Tax credits: The current picture
Tax credits form a vital component of the Government’s strategy for tackling child poverty and making work pay. Almost six million households rely on tax credits to supplement their income and fund their childcare costs1. For those on the lowest incomes a tax credit award, including childcare, can be a substantial part of their weekly income. A lone parent with two children working 20 hours a week at £6 an hour and with £75 weekly childcare costs would, for example, be entitled to around ’200 in working and child tax credits. Families on higher incomes receive £10.
Since tax credits were introduced in 2003 Citizens Advice Bureaux have helped hundreds of thousands of people with tax credit enquiries. Our 2005 report Money with your name on it? highlighted problems with poor administration, complex systems yet poor explanatory information, long delays in resolving problems and high levels of overpayment and recovery. These were causing significant hardship to families dependent on tax credit income. In response the then Prime Minister, Rt Hon Tony Blair MP, apologised for the hardship caused to some families. The Government announced a series of administrative changes. These were followed by more substantial changes to entitlement rules and overpayment recovery in the 2005 pre-budget report.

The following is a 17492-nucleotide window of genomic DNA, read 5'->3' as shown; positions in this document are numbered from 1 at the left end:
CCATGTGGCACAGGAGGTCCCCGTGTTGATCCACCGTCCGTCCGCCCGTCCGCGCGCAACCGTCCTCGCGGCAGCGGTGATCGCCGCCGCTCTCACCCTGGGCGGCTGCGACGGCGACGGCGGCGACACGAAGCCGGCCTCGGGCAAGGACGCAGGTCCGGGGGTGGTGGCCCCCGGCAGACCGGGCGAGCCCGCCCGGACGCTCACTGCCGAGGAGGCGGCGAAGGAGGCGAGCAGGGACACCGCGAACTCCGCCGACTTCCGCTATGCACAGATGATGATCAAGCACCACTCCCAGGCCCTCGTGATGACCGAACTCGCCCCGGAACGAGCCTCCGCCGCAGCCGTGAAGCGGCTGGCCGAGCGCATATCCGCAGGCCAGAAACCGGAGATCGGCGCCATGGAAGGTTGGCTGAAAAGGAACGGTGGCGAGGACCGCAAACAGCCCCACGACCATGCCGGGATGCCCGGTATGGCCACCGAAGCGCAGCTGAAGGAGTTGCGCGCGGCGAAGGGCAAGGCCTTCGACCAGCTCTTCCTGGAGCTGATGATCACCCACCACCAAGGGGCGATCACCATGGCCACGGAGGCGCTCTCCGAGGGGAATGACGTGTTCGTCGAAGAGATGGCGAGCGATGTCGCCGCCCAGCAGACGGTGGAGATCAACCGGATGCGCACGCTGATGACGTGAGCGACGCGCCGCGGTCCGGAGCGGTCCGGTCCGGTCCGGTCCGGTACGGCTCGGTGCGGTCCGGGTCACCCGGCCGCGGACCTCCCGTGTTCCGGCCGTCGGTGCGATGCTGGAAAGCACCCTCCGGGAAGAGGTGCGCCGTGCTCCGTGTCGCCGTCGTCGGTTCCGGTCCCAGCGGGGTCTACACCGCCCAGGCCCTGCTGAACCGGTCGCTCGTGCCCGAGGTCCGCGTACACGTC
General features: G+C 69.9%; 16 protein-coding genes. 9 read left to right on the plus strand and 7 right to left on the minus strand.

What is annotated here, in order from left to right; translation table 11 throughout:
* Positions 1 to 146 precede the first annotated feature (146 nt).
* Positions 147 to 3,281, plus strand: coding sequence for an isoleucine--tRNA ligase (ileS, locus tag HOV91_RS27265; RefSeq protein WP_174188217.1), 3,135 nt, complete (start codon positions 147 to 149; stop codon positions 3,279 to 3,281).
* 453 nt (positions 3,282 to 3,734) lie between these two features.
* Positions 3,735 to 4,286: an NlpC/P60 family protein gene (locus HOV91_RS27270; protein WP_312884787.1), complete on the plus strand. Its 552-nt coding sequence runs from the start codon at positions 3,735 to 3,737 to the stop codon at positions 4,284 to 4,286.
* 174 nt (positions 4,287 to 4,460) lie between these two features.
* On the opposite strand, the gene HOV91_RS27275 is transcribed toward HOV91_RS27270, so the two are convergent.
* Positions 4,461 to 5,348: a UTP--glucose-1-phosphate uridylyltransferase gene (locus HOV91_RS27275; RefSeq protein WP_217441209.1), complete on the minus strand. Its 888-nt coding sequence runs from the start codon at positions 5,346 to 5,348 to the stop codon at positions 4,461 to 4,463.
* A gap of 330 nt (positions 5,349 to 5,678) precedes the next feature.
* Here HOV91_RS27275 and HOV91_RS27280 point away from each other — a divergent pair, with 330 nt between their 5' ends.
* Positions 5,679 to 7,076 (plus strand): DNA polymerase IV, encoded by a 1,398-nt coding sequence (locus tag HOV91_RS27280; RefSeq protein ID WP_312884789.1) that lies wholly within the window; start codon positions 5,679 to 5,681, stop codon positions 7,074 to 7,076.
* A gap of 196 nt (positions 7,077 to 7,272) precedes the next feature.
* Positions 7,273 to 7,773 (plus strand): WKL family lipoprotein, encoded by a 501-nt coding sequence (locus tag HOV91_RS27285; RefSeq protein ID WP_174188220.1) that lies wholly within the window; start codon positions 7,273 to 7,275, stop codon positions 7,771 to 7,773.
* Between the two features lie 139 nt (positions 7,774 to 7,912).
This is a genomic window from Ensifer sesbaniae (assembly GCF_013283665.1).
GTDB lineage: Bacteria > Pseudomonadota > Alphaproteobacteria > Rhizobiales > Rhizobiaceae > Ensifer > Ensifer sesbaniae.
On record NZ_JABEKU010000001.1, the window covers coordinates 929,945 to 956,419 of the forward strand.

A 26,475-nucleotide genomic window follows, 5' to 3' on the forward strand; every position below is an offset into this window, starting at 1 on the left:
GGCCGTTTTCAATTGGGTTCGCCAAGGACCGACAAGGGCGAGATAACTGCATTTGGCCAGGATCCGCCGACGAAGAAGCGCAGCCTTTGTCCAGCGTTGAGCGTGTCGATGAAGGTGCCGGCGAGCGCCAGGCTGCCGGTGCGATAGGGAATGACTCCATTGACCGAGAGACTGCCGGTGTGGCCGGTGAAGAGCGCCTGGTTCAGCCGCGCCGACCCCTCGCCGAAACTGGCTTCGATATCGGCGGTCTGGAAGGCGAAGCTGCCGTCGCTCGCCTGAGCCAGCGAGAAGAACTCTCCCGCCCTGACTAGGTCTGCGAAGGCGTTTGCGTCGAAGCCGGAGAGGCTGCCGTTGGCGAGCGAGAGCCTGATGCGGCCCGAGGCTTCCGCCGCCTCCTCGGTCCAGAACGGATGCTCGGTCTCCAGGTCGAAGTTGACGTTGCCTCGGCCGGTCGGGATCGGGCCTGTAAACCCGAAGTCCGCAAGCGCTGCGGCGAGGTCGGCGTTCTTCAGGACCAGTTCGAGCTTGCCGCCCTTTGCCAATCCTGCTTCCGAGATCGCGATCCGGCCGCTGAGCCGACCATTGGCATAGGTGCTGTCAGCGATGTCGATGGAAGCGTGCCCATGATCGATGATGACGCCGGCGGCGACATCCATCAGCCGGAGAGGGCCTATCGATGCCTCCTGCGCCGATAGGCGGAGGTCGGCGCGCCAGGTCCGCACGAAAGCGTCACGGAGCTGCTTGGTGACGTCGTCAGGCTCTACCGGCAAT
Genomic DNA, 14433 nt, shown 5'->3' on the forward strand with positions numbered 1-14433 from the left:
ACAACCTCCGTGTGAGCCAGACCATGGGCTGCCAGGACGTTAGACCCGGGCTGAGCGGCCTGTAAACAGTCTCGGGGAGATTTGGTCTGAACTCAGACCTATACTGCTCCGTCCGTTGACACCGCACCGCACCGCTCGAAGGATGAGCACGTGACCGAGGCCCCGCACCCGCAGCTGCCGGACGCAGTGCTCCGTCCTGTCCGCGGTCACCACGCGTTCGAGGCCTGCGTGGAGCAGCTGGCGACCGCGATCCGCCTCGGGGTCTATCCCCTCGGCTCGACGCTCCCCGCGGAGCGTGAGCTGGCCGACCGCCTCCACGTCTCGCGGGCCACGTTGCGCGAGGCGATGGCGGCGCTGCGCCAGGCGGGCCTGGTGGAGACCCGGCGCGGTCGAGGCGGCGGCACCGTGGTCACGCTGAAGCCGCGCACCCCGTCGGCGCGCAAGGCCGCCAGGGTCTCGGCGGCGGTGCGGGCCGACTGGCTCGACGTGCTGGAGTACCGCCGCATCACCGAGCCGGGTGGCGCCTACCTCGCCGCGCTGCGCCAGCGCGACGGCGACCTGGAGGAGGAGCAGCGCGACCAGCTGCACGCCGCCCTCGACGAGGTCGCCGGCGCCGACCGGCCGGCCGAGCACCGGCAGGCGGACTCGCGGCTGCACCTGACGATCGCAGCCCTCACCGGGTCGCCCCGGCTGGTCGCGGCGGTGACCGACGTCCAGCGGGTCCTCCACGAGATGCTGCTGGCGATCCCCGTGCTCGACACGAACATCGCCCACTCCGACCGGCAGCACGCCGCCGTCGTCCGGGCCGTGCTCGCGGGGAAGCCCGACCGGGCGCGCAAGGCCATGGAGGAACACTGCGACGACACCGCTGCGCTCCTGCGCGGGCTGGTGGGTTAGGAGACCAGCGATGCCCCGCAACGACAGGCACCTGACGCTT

Two years on some improvements have been introduced. But tax credits continue to be a major area of work for the Citizens Advice service. In 2006/07 Citizens Advice Bureaux in England and Wales helped people with over 186,000 tax credit problems – a rise of 21 per cent from the previous year.
CAB evidence suggests that the complexity of the tax credits system creates many problems for claimants who find it difficult to understand their entitlement. Overpayments and harsh and complex recovery regimes still cause too much confusion and hardship. In order to understand more about the problems, we asked visitors to our public website in April and May 2007 to tell us about their experiences of claiming tax credits. One and a half thousand people responded. Respondents were roughly representative of the tax credit population as a whole, but a disproportionate number in the survey considered tax credits to be a very important part of their income.